I just enlisted in the air force reserve and my afsc is aerospace medical service journeyman can someone give me a little more info on it?

3 Answers

  • Jason
    Lv 7
    4 years ago
    Favorite Answer

    AMS is the USAF version of being a medic. It includes both EMT-B and hospital-based training. It is the general-purpose medical AFSC (4N0X1). You'll do much of your training at the same place the Army and Navy train their medics and corpsman.

    Once you hold the 4N051 AFSC, you can get additional OJT in specialty areas. That depends entirely on your duty station. That can range from dialysis technician, to working in a clinic as a medical assitant, to being an ER tech in a hospital, to being a flight medic (X4N0). There are special duty identifiers you can get like the X-prefix that designate flying status, etc. Again, that all depends on what your duty station is and what you'll be doing there.

    The Journeyman is the 5-level. That's the basic skill level everyone is expected to obtain to be a deployable asset (i.e., you are trained and competent in the job). No matter what you do as an Air Force medic, the minimum requirement is to be a 4N051.

    You'll get your 3-level when you finish tech school. That's the Apprentice level. From there you'll do some clinical time. At your clinical site and permanent duty station you'll do rotations to get you signed off on 5-level tasks in your training record. You'll also have CDCs to do (distance learning courses). When you have all of your 5-level tasks signed off and passed your CDCs, you'll be awarded your 5-level. At that point, you are a deployable asset.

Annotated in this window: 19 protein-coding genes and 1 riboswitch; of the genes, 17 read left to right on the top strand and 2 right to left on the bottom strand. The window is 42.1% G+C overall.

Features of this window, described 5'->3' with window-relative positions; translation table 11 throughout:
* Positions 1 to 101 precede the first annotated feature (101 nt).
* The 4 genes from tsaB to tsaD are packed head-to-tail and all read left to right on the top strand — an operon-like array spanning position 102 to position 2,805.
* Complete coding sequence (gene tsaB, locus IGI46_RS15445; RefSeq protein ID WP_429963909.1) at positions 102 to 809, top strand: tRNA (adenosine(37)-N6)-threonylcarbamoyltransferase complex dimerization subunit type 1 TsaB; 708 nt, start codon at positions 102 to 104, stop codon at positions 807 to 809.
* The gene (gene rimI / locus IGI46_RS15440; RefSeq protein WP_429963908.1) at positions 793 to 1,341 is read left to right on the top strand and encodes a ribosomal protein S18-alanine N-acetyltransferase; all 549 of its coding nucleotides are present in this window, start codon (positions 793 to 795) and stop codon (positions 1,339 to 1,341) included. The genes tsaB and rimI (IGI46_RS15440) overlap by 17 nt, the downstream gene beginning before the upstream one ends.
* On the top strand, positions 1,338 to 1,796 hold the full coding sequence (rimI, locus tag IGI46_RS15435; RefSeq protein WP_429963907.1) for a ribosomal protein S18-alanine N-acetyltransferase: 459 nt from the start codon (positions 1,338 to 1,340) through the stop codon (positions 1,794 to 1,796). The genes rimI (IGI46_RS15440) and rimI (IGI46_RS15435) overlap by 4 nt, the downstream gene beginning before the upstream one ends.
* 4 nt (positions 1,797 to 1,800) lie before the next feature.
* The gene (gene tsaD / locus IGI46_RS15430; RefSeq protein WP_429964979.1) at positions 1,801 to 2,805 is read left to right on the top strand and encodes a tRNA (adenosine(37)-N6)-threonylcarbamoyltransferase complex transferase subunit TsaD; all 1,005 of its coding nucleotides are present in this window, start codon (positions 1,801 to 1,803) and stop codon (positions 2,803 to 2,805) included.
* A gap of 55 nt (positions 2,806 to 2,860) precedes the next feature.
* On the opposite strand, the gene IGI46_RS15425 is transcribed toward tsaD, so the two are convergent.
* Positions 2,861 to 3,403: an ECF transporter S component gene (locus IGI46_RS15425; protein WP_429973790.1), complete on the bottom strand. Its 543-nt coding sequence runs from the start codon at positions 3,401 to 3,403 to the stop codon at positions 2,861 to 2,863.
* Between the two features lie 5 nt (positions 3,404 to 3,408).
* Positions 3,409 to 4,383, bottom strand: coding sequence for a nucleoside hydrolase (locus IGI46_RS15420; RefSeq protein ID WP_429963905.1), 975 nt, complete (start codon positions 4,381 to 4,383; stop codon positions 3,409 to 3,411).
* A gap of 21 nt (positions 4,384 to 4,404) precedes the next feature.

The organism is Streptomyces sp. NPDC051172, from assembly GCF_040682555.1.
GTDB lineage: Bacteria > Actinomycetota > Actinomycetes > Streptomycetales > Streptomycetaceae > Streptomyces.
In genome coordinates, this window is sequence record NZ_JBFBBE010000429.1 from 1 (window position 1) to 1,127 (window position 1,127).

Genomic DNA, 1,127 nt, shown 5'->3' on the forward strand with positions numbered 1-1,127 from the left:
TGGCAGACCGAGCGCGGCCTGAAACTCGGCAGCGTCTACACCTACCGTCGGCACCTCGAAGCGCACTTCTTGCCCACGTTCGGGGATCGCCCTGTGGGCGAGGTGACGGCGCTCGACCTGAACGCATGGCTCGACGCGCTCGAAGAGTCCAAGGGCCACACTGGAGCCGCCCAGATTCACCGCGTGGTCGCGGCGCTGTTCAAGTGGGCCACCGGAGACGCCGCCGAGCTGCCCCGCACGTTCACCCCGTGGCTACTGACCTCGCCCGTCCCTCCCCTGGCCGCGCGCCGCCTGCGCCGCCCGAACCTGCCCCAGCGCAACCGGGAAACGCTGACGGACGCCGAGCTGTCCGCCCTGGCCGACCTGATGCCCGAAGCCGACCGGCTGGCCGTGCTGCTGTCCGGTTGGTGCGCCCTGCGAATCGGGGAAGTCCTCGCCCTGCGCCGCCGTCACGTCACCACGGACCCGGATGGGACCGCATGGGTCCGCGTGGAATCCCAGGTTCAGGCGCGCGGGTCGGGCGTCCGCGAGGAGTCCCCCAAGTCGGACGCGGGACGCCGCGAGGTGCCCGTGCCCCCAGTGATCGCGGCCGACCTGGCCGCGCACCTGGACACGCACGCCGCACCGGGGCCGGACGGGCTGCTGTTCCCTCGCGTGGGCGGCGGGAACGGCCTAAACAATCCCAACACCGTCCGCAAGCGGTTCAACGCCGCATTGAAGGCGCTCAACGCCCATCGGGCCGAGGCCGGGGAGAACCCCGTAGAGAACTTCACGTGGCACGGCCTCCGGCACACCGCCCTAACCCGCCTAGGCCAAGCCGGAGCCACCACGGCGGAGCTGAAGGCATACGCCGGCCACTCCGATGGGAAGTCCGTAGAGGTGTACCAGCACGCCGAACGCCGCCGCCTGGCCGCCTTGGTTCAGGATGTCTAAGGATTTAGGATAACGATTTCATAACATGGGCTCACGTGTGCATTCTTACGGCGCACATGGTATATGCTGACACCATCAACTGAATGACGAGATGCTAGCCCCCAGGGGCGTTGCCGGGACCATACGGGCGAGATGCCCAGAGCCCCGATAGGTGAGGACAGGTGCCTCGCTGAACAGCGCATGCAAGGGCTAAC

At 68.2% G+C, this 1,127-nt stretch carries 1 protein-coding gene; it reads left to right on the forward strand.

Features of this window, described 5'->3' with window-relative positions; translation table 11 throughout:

There are tasks required of all 4N0s and there are tasks specific to particular duties. Working in an outpatient clinic is not the same as working on a surgical ICU but both are 4N0s. As a 4N051 you're expected to be competent in the 5-level tasks in your training record. You'll have additional tasks assigned in your training record specific to your duty station and job.

    The civilian world has a few counterparts to the 4N0X1. You're part EMT, part nursing assistant/tech, part phlebotomist, part medical assistant, and part unit clerk. It covers a broad range of duties and not all 4N0s do the same things. The closest analogy to a civilian job is EMT-B, nursing assitant/patient care tech, or medical assistant.



    Source(s): Former USAF flight medic (X4N071) and unit training manager (3S271)
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  • 4 years ago

    I would have gotten that information before I enlisted. You could probably find information by doing a web search.

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  • 3 years ago

    Afsc 4n0x1

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